New Brunswick

Drug addiction youth worker witness to negative effects of cannabis use

The program manager at Portage Atlantic says he sees the negative effects of cannabis every day in the patients living at the centre and hopes the kids realize that legal doesn't equal safe.

Luc Desjardins says he sees the negative effects of cannabis daily at drug addiction rehabilitation centre

Luc Desjardins says youth with addiction issues stay at Portage for four to six months. He conducted an informal survey of people staying at the centre asking how many had used cannabis prior to treatment, and the result was all had. (CBC)

The program manager at Portage Atlantic, a non-profit organization that operates a residential drug addiction rehabilitation centre for youths between the ages of 14 and 21 says he sees the negative effects of cannabis every day in the patients living at the centre. 

"Just because it's legal doesn't mean it's not dangerous," Luc Desjardins said.

Many people are able to consume cannabis safely, but some individuals do experience health effects, and doctors say it's impossible to predict how any one individual will react to the drug

Luc Desjardins is the program manager at Portage Atlantic, a non-profit organization that operates a residential drug addiction rehabilitation centre for youths between the ages of 14 and 21. (CBC)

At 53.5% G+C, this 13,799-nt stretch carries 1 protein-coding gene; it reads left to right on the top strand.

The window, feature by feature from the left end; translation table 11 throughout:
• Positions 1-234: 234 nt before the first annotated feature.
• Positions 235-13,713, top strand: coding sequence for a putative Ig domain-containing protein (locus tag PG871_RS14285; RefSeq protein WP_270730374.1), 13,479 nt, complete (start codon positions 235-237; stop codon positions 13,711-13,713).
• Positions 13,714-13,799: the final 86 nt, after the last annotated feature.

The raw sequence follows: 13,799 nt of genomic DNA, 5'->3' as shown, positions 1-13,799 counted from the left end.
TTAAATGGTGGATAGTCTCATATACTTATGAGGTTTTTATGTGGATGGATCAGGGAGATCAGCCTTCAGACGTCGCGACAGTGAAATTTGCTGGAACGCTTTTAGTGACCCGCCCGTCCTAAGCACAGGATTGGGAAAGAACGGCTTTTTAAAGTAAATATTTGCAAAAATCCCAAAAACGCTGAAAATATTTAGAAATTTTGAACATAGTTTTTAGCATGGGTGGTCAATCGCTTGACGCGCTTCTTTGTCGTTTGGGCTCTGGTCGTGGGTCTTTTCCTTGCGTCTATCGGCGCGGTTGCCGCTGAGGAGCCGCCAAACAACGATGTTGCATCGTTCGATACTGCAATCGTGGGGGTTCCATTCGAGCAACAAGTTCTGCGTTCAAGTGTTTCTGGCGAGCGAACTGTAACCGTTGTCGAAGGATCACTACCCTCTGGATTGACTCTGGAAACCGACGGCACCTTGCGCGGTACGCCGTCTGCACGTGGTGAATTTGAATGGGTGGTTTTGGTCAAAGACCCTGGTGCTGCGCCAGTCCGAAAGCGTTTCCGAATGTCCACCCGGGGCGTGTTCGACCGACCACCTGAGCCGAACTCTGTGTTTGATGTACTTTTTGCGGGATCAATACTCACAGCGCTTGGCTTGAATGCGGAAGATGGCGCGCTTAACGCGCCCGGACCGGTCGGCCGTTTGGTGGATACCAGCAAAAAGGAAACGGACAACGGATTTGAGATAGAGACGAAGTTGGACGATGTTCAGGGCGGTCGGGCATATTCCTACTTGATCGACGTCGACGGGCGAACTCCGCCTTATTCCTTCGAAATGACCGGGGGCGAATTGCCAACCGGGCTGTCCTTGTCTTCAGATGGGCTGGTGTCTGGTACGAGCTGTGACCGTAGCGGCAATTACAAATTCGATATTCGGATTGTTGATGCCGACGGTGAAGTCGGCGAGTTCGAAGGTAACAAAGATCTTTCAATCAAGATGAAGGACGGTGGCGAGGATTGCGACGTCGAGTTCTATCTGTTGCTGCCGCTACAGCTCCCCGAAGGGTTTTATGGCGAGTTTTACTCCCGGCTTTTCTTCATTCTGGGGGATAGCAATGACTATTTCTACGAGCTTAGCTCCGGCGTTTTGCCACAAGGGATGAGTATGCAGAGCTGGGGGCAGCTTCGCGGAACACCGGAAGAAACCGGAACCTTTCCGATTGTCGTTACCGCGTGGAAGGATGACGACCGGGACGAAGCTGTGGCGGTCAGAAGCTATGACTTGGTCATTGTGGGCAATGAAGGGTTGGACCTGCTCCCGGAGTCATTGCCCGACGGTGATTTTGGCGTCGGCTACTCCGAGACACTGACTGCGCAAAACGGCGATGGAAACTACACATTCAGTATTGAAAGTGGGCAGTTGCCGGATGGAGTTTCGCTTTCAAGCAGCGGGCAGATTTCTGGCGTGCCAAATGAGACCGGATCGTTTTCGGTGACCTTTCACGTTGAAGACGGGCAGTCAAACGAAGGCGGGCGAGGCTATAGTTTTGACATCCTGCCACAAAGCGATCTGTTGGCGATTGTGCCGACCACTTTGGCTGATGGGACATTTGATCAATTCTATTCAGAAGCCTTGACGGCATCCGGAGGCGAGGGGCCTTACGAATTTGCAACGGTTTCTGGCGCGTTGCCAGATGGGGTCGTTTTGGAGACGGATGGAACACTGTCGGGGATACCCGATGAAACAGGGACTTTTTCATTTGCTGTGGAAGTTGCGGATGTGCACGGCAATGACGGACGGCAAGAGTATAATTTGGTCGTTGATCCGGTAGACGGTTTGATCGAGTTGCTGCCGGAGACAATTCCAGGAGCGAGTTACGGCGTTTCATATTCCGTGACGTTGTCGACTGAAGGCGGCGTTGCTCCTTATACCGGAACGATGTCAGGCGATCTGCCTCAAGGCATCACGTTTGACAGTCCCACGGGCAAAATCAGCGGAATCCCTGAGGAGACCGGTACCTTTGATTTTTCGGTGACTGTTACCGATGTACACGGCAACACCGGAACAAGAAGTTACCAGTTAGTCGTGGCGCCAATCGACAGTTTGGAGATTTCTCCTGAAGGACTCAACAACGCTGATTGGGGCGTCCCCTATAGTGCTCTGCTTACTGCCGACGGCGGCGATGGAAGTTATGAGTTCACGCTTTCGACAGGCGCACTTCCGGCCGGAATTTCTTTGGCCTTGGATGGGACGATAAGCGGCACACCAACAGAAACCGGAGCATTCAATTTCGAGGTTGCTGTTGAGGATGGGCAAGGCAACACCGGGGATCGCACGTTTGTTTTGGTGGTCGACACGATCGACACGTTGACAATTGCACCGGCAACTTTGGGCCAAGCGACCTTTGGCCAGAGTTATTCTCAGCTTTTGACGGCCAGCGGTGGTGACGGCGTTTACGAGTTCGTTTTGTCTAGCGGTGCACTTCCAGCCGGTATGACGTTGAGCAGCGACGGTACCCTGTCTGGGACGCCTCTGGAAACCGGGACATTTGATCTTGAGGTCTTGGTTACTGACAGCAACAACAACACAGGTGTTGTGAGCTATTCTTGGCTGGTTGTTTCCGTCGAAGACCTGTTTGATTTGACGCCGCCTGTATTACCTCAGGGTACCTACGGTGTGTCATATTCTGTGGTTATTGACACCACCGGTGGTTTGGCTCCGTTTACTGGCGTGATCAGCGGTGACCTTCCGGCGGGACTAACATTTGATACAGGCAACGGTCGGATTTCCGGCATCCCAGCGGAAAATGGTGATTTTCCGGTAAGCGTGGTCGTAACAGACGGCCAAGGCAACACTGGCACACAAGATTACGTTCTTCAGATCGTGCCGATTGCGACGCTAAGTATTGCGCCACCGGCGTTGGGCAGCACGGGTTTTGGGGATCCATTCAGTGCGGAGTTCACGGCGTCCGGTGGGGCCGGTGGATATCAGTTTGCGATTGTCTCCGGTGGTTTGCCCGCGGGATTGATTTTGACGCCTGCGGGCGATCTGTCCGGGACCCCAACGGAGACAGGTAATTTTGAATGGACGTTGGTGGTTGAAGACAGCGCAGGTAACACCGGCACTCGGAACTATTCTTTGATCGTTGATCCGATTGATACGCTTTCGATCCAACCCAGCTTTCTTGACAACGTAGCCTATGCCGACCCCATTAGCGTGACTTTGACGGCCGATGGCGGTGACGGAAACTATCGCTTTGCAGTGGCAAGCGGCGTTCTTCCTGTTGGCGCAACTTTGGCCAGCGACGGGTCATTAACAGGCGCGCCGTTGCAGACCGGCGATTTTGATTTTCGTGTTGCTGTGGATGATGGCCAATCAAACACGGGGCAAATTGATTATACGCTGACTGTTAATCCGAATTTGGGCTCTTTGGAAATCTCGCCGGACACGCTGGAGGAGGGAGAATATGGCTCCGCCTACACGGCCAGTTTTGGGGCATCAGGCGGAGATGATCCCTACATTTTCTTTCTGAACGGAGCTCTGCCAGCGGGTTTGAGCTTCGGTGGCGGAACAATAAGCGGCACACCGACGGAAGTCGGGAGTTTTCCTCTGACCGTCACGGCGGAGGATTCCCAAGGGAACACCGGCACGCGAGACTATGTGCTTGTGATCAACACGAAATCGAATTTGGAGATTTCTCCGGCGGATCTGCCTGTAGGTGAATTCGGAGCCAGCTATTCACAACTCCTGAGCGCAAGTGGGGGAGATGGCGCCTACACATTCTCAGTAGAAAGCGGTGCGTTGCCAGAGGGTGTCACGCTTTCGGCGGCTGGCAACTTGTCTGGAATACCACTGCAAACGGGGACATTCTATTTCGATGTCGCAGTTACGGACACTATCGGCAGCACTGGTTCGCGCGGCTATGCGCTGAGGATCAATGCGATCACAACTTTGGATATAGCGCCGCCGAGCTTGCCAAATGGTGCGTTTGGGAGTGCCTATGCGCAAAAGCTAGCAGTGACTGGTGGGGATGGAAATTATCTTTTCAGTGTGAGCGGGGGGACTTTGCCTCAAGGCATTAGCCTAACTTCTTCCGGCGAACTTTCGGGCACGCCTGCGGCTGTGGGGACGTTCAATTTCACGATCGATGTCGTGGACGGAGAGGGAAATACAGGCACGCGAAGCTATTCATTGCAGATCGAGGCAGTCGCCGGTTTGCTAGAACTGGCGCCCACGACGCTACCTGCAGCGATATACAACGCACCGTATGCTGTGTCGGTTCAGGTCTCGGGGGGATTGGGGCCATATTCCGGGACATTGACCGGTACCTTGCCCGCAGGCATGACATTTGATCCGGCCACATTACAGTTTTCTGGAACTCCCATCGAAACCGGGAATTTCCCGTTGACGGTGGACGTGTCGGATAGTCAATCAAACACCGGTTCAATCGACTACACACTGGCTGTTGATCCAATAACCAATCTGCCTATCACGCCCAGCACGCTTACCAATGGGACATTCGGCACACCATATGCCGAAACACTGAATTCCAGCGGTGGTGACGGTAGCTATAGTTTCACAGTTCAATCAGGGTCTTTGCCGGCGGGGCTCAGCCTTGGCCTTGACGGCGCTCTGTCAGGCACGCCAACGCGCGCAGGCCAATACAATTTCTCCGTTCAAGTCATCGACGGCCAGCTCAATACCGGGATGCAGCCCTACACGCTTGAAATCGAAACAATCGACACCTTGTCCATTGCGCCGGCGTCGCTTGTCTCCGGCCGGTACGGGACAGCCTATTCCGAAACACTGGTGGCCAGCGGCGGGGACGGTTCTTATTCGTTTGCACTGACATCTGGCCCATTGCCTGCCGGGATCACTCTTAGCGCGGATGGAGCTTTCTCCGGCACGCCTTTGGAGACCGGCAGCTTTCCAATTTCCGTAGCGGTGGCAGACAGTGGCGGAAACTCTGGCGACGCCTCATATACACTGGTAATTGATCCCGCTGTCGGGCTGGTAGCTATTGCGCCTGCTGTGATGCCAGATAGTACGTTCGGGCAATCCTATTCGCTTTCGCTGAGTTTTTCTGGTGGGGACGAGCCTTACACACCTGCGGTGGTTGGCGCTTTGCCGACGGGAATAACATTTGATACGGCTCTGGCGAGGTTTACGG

The federal government has said it wants to continue to monitor how Canadians of all ages are using the drug after it is legalized. Research has shown that regular cannabis use can re-wire the brain in younger users.

And Desjardins thinks its important that schools and parents make sure children and teens know it.

"It's easier than getting alcohol, it's everywhere."

More funding

Desjardins said he isn't sure what restrictions can be put in place to keep cannabis out of the hands of young people, but he says he's sure legalization won't put his non-profit organization out of business.

"Alcohol is legal for many many years and youth still drink and start to drink at a young age. I don't see a difference." 

In Canada cannabis will be legal as of Oct. 17. (Juan Mabromata/AFP/Getty Images)

At Portage, in Cassidy Lake, Desjardins said patients stay at least four months and some as long as six months. During their stay, they work on life skills and getting their confidence back.

"They lost themselves, so when they arrive here it's to discover who they are."  

Cannabis will be legalized in Canada on Oct. 17. When it happens, Desjardins said he hopes all levels of governments will give more funding to addiction programs.

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